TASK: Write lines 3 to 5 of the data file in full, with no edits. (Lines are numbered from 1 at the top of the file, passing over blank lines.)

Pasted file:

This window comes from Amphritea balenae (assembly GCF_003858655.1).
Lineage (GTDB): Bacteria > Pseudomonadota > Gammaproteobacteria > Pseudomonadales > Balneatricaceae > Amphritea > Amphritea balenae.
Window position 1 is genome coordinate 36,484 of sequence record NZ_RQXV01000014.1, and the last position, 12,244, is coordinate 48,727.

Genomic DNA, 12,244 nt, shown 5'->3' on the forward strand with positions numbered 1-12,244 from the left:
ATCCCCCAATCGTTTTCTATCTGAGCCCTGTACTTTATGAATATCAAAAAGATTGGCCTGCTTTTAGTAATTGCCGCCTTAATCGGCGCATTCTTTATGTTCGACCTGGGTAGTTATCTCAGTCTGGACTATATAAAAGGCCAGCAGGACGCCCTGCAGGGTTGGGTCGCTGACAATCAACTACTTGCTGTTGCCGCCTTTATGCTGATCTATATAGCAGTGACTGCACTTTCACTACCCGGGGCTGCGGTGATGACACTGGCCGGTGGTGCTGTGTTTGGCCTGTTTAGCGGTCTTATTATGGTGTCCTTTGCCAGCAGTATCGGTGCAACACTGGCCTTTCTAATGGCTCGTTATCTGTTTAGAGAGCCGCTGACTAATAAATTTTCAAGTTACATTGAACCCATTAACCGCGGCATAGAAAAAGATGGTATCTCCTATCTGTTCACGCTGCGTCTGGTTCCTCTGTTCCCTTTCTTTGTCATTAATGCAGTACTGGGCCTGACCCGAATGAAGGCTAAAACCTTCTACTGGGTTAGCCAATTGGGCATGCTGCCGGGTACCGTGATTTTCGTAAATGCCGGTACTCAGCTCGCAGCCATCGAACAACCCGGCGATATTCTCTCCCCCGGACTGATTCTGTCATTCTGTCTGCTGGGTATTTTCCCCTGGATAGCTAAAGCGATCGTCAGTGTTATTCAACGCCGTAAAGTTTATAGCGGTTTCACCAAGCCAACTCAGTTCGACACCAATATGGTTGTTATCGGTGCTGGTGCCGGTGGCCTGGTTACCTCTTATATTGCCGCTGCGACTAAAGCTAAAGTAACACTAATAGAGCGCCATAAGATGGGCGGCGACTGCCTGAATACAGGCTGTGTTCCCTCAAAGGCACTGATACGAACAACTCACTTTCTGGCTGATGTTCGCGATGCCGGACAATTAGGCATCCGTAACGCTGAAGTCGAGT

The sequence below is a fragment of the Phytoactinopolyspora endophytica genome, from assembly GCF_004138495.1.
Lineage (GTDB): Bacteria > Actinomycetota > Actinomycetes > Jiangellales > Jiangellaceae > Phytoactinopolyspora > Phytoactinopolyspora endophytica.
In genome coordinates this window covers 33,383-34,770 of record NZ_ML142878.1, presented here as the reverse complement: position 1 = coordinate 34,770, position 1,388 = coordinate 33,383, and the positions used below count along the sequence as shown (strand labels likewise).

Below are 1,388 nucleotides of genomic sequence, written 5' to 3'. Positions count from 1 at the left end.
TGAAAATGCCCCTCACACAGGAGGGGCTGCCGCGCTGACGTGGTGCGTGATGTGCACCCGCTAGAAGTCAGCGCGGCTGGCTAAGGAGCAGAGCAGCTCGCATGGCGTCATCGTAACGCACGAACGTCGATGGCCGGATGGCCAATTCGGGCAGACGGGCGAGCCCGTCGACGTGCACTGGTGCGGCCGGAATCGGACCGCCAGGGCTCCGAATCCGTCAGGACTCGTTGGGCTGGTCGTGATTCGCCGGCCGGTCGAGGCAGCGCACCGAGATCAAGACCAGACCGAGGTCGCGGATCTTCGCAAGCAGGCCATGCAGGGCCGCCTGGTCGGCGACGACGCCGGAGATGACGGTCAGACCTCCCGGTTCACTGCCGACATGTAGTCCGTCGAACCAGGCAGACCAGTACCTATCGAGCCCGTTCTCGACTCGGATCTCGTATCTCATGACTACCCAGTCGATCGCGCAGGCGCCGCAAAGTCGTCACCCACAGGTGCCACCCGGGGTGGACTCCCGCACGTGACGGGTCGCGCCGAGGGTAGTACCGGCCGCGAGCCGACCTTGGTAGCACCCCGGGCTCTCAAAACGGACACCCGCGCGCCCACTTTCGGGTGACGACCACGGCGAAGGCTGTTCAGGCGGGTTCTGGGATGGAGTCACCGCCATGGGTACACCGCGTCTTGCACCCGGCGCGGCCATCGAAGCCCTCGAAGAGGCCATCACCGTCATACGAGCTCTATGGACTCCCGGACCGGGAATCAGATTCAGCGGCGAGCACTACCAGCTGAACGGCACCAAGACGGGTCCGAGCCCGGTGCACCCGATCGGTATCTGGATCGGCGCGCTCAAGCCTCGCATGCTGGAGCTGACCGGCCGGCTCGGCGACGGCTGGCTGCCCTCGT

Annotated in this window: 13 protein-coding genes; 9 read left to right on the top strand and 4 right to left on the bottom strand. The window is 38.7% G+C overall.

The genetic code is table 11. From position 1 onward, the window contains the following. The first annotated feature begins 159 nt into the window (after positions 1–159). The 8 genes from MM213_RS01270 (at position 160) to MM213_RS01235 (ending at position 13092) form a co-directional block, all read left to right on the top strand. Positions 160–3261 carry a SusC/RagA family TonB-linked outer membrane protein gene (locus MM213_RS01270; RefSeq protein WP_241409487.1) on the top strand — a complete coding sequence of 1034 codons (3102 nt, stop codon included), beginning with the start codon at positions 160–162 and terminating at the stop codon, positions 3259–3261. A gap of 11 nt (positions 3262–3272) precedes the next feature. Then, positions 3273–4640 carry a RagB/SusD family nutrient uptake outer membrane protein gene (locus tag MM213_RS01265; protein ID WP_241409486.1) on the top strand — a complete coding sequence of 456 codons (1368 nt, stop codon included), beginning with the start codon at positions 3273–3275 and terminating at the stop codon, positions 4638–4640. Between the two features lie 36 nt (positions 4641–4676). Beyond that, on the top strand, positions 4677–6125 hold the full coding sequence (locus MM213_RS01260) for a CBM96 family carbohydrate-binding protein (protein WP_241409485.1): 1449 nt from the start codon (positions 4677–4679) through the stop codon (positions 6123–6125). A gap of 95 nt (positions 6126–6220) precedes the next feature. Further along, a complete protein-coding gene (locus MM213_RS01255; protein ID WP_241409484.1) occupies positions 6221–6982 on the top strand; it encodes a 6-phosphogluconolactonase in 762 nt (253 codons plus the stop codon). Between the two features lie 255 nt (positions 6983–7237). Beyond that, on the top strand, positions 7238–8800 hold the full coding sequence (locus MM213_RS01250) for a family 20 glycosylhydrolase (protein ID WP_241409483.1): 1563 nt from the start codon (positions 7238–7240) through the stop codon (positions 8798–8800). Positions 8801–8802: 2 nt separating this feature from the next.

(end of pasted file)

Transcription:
Window position 1 is genome coordinate 36,484 of sequence record NZ_RQXV01000014.1, and the last position, 12,244, is coordinate 48,727.

Genomic DNA, 12,244 nt, shown 5'->3' on the forward strand with positions numbered 1-12,244 from the left:
ATCCCCCAATCGTTTTCTATCTGAGCCCTGTACTTTATGAATATCAAAAAGATTGGCCTGCTTTTAGTAATTGCCGCCTTAATCGGCGCATTCTTTATGTTCGACCTGGGTAGTTATCTCAGTCTGGACTATATAAAAGGCCAGCAGGACGCCCTGCAGGGTTGGGTCGCTGACAATCAACTACTTGCTGTTGCCGCCTTTATGCTGATCTATATAGCAGTGACTGCACTTTCACTACCCGGGGCTGCGGTGATGACACTGGCCGGTGGTGCTGTGTTTGGCCTGTTTAGCGGTCTTATTATGGTGTCCTTTGCCAGCAGTATCGGTGCAACACTGGCCTTTCTAATGGCTCGTTATCTGTTTAGAGAGCCGCTGACTAATAAATTTTCAAGTTACATTGAACCCATTAACCGCGGCATAGAAAAAGATGGTATCTCCTATCTGTTCACGCTGCGTCTGGTTCCTCTGTTCCCTTTCTTTGTCATTAATGCAGTACTGGGCCTGACCCGAATGAAGGCTAAAACCTTCTACTGGGTTAGCCAATTGGGCATGCTGCCGGGTACCGTGATTTTCGTAAATGCCGGTACTCAGCTCGCAGCCATCGAACAACCCGGCGATATTCTCTCCCCCGGACTGATTCTGTCATTCTGTCTGCTGGGTATTTTCCCCTGGATAGCTAAAGCGATCGTCAGTGTTATTCAACGCCGTAAAGTTTATAGCGGTTTCACCAAGCCAACTCAGTTCGACACCAATATGGTTGTTATCGGTGCTGGTGCCGGTGGCCTGGTTACCTCTTATATTGCCGCTGCGACTAAAGCTAAAGTAACACTAATAGAGCGCCATAAGATGGGCGGCGACTGCCTGAATACAGGCTGTGTTCCCTCAAAGGCACTGATACGAACAACTCACTTTCTGGCTGATGTTCGCGATGCCGGACAATTAGGCATCCGTAACGCTGAAGTCGAGT